GSD Green Roof Initiative
Partner: Katrin Scholz-Barth, Environmental Engineer, Washington DC 2006-Present
Green roofs are on the rise in the US. 80% more green roofs were constructed in 2005 than in 2004. Although this statistic is very encouraging, green roofs still have a long way to go. Only 0.01% of all newly built and resurfaced roofs in the US are green. The ratio of green versus grey roofs is still miniscule compared to a country like Germany, where the rate is 7%, 700 times higher. This low overall US percentage is because the technology is a relatively recent import and still alien to the mainstream construction industry. Throughout Germany green roofs have been present for 20 to 30 years whereas in the US only for 5 to 7 years. The unfamiliarity of the technology makes green roofs more expensive than in Europe and builders tend to be reluctant to include them into their projects.
Under these circumstances, the GSD Green Roof Initiative was founded to study technologies that decrease overall installation costs. The intention is to promote widespread application of green roofs in the US by demonstrating that green roofs can be both ecological and economical.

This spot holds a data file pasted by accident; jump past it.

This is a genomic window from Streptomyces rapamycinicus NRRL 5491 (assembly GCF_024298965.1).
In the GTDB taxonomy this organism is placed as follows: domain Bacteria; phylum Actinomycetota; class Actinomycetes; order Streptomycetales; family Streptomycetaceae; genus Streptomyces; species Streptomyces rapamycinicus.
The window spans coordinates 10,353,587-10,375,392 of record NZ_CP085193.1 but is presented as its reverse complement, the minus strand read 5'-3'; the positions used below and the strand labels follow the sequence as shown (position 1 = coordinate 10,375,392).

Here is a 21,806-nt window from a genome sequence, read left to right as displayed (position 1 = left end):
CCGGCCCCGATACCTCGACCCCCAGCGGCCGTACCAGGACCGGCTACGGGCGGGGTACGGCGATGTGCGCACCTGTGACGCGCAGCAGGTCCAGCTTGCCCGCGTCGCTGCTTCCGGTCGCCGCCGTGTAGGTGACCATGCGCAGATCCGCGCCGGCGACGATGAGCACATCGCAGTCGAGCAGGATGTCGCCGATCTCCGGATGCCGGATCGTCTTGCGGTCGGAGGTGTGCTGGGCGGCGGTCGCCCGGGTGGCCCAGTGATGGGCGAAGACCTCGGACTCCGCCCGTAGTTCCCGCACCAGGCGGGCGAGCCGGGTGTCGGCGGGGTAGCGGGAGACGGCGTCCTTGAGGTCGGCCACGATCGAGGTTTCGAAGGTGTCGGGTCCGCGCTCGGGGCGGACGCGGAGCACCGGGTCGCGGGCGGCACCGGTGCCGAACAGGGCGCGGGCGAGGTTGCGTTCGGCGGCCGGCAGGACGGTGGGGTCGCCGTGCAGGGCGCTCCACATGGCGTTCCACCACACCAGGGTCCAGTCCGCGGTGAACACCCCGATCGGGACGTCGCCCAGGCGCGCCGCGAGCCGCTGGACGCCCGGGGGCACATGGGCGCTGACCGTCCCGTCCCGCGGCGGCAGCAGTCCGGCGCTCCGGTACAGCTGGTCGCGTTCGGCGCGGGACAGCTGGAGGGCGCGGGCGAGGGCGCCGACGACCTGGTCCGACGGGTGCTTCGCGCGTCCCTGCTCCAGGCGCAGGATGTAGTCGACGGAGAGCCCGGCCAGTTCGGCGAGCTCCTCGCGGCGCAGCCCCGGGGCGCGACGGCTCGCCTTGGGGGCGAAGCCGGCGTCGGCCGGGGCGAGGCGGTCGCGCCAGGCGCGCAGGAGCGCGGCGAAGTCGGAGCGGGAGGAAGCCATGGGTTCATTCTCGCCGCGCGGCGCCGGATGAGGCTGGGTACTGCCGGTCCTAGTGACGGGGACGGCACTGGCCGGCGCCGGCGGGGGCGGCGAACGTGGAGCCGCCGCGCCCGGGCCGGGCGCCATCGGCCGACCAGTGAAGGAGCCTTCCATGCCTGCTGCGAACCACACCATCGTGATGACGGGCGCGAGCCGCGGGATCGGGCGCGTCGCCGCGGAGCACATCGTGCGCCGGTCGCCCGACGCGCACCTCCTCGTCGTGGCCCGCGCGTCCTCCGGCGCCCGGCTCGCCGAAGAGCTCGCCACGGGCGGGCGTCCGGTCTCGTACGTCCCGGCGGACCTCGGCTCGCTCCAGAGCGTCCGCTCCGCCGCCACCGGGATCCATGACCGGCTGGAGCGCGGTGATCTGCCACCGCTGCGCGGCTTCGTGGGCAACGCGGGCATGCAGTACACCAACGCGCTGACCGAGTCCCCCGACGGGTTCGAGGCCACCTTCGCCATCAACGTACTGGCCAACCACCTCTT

The GSD Green Roof Initiative sought to study a low cost application on a real building and chose the roof of the Harvard Graduate School of Design as its subject. Since 2006 several installations have taken place on the roof of the school; collectively the installations have resulted in the greening of about 40 percent of the total roof area. Approximately 5,000 square feet are covered with Sedum sp. cuttings in separate plots within which a variety of soil mixes are being tested. The use of cuttings harvested from other projects contributed to the green roofs low cost, but perhaps more substantial savings were realized as a result of an in-depth pre-construction analysis of the hydrology, plant-soil dynamics, and the existing roof design, uses, and maintenance issues. Specifically, the current studio roof consists of gravel ballast on top of insulation and an EPDM rubber waterproof membrane. The existing roof membrane is made of a material that also performs as a root barrier. The simplicity of the pilot design thus emerged through the use of the existing gravel ballast as both the drainage course and the soil medium, thereby affecting cost savings in labor and materials.
If the GSD pilot program is successful, green roof cost estimates will decrease from approximately $4.00 - $10.00 per square foot to less than $2.00 per square foot. Developers and roofing contractors wont be able to afford to not go green and the cumulative benefits from wide scale coverage of green roofs will significantly improve the health and experience of cities.
In the meantime, the GSD Green Roof serves as a living experiment used for research and teaching in the school and nationwide. Many green roof experts, prospective builders and student groups from Harvard and various other universities have already visited the roof. Plant progress is closely monitored by the initiative. After one growing season the comparative success rates of different soil mixes can be already observed. A detailed technical report will be published following the third growing season (2009).